Interview Assam

Romantic love is about the flesh: Bhaskar Hazarika on the hunger in Aamis

Director Bhaskar Hazarika speaks about the story of repressed love which emerged from a casual dinner and diverged into one of the more uniquely crafted thrillers of the year.

Shriram Iyengar

A love story that begins out of a shared fondness for meat soon descends into a series of terrible decisions compounded by the obsession of love. This would be a simpler but incomplete description of the complex, layered film that is Bhaskar Hazarika's Aamis.

The film, featuring Arghadeep Barua and Lima Das, was screened at the 21st MAMI Mumbai Film Festival in September, and is set for theatrical release on Friday 22 November.

The film marks Hazarika's second feature since the critically acclaimed National award-winner Kothanodi (2017). With its subtext about obsession, food habits,and biases, Aamis is as thought provoking as it is thrilling. No wonder it has found a supporter in Anurag Kashyap.

With the film approaching theatrical release, director Bhaskar Hazarika spoke to about the origin of the ravening (Aamis), the subtexts of the story, and the absurdity of its tale. Excerpts:

I read somewhere that the idea for the story of Aamis emerged from a casual dinner and watching people eat. Explain how that can be transformed into an almost philosophical exploration of love and food.

It actually came out of a casual dinner at a KFC outlet. This is not unique to this film or to me. You will find many other writers observing the world. This is one of the cases of me noticing this strange sight of two people eating chicken. It is not like I was interacting with them. They were eating quietly, and the idea took off.

The movie tackles love as a self-consuming obsession through the medium of food. How did you translate that from a written story to cinematic visuals. Was there any difficulty in doing so?

I think the meat in this film is used as a trope. It is about love and flesh. Romantic love is about the flesh. The initial idea was to see what happens to somebody who represses their desire for someone. When we used the trope of meat is that it leads her to become addicted to a flavour only in a human being.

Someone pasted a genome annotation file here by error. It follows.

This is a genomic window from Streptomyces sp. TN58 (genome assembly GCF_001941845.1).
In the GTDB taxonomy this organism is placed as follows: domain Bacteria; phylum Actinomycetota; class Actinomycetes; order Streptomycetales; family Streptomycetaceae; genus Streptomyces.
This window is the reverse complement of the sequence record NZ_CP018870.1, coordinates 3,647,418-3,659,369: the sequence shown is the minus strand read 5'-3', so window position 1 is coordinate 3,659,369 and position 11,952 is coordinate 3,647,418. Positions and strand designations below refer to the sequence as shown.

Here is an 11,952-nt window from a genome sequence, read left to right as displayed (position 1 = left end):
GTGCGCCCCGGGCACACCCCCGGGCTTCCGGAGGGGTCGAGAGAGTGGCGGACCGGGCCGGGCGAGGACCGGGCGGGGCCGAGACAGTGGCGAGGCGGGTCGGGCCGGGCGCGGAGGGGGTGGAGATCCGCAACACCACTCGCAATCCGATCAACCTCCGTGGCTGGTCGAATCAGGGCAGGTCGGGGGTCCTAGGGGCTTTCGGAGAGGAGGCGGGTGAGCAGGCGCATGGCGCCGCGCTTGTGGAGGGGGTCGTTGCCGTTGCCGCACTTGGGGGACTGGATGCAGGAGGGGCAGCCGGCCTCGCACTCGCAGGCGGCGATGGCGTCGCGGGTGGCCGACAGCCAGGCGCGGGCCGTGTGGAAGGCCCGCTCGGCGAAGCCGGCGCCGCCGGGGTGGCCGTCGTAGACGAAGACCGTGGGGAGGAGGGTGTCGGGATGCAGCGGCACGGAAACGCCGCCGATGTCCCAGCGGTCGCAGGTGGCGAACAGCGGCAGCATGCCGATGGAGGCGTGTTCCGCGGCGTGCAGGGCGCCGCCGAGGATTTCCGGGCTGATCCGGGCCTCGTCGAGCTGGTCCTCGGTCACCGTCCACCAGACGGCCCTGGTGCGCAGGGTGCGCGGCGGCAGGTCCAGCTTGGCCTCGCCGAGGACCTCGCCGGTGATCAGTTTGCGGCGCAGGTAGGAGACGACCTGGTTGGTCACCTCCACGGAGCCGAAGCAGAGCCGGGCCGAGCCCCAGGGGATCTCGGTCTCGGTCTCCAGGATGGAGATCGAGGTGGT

The second part of the film is more about addiction than romance. Like any true addict, she manipulates him to help fulfil her addiciton. It is an unintended consequence of our repression, and desire. 

It almost feels biblical in hindsight. One food item, and everything descends to hell....

It is interesting that some time back, when we were trying to get the film selected for a festival, the programmer made a similar comparison. I guess we can see the similarities there, but I was not really thinking of that. It was not part of the writing process anyway.

The film not only questions the repression of love, but also of food. In the way it almost philosophizes on the morality of eating meat. If chicken is food, then why not dog, and where do we draw the line? At a time when India lies divided into vegetarian and non-vegetarian, this becomes an interesting observation, and also risky. Was that a conscious choice to include the subtext?

Not at all. To be honest, if this idea had struck me in 2019, I would not have made the film. But this idea came around 2016-17, when this judgemental attitude towards meat did not exist. So, I was not thinking of a political subtext to it when I wrote it. The meat was simply symbolic of the love. 

I do have issues with the vegetarian crusade happening. But if I had to make a film on it, this will not be the film.

I suppose it is one of the absurdities that rise out of the film. The instance in the morgue is another example. The humour there is as absurd as it is frightening. How much is the theme of absurdity an influence in your work?

The more bizarre things get, the more interesting they can get. The idea is not to signal that we are going to show you something bizarre. It is to situate the bizarre into an everyday situation. The sequence of them walking past the morgue, when Arnali is persuading him to kill someone for her, everyone else is walking and talking around them; it is just another day. That is what makes the scene even more fascinating.